Vivian McIlrath, a Yes! Team graduate, did more than benefit from its services. She returned to MOSI to serve as its youth programs coordinator. McIlrath, the oldest sibling in a Hispanic family, said she only enrolled in the program as a 14-year-old to keep an eye on her brother, who clamored to be part of it.

The tables turned, though. Her brother moved on to other endeavors, and her experience with the Yes! Team prompted her shyness to wane and self-confidence to build. She not only became excited about public speaking, but then successfully pursued a college degree in communications at the University of South Florida.

“I had so much fun in the program,” she recalled. “It built up my confidence. I had very little to none, and my self-esteem was just shot. When I joined, I was finishing up middle school, where I was not involved at all, and then I became super-involved in high school.”

About 75 percent of the Yes! Team students are Hispanic. Now as she works with the Yes! Team’s current group of 15 students, she communicates at their level, understanding the distractions from mass media, new technology and peer pressure.

“The biggest challenge has to be fighting the stereotype that if you are going to a science museum you are a geek or a nerd,” said McIlrath, whose team meets on weekends and all summer long.

MOSI leaders note that 90 percent of the students involved with the YES! Team move up to college, and 87 percent become mentors to new team members. And even more encouraging, nearly 82 percent of the team members pursue careers in math and science. 

Of the current group, McIlrath said, three have expressed desires to become engineers; four want to become doctors; and another, a physicist.

MOSI

That’s the career trajectory that MOSI hopes to spur, and could possibly even lead to a Yes! Team graduate under consideration for a National Hispanic Scientist of the Year award down the road.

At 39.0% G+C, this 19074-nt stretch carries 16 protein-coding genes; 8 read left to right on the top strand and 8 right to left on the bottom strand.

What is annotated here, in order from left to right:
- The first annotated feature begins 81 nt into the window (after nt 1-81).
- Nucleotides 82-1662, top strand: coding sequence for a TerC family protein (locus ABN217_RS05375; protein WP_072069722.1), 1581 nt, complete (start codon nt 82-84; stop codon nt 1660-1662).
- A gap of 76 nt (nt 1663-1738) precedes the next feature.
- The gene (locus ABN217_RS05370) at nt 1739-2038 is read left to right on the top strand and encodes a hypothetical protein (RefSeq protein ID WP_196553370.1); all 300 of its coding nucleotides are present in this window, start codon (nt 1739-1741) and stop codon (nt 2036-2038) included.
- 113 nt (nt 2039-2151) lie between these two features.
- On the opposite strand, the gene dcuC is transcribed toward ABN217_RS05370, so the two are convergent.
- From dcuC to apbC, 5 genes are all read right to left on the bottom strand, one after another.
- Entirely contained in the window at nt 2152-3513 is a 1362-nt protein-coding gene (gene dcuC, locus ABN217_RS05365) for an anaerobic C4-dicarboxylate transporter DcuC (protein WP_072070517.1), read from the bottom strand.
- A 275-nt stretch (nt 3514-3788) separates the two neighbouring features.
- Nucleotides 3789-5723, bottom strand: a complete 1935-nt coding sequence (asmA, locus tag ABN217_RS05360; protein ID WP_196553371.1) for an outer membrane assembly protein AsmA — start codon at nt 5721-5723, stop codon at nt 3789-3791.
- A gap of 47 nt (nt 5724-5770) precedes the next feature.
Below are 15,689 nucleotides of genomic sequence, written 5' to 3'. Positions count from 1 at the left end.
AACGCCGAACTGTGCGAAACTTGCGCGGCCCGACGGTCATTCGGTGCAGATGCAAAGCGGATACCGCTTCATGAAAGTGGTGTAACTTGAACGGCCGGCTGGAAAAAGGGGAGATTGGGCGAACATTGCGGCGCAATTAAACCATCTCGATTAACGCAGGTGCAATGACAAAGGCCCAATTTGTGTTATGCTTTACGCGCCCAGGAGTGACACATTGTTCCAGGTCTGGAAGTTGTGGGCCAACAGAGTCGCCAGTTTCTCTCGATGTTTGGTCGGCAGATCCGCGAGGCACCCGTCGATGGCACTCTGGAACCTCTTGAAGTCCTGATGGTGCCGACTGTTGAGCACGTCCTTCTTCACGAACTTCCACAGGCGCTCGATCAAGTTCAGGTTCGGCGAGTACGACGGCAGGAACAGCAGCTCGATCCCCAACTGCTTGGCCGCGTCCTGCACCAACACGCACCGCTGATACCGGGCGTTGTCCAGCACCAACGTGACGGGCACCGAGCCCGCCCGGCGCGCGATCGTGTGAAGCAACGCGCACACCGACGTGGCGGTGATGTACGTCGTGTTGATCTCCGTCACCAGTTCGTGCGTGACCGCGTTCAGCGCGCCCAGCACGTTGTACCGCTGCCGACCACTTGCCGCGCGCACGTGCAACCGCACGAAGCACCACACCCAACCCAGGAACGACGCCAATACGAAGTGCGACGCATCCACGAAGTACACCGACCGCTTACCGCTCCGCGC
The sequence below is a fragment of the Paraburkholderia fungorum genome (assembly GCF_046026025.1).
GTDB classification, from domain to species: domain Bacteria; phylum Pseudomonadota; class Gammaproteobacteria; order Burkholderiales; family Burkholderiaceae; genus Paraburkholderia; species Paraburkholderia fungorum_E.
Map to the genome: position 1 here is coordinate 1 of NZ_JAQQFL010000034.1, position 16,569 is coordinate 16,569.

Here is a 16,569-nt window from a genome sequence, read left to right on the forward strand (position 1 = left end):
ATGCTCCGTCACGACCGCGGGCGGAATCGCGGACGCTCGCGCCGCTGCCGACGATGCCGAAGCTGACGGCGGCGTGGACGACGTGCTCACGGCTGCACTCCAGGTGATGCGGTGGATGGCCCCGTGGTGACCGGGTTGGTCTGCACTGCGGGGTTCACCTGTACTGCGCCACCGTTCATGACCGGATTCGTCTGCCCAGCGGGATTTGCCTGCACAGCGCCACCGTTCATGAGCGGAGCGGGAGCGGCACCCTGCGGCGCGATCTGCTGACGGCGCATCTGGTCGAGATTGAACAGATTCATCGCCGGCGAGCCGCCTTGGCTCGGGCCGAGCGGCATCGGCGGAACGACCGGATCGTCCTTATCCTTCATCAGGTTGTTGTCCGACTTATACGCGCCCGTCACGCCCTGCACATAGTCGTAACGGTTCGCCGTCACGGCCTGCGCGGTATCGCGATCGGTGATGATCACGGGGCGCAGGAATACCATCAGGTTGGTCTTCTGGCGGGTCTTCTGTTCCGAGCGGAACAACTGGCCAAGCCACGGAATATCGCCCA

“We look for engineers and scientists who have had pretty notable careers and have been involved in education in their careers in some way,” Slater-Haase said. The honorees “have done volunteer work and recognize the value of education.”

So, for instance, the most recent honoree, Arvizu, has devoted considerable attention to engaging with students to heighten their interest. “He often works with student groups and stresses the importance of getting a career in science,” Slater-Haase said.

The ceremonies haven grown in size and stature over the last decade, attracting more attendees interested in celebrating the accomplishments of Hispanics in the field.

Additionally, the number of nominations coming in from across the nation continues to escalate each year. “The number of nominees in the beginning was not a large number,” she said of the open nomination process. “This year, we have close to 20 people who were nominated. Anybody is welcome to nominate a candidate for the award, and we have a committee that reviews those nominations.”

Slater-Haase was attending ceremonies even before she started at MOSI four years ago.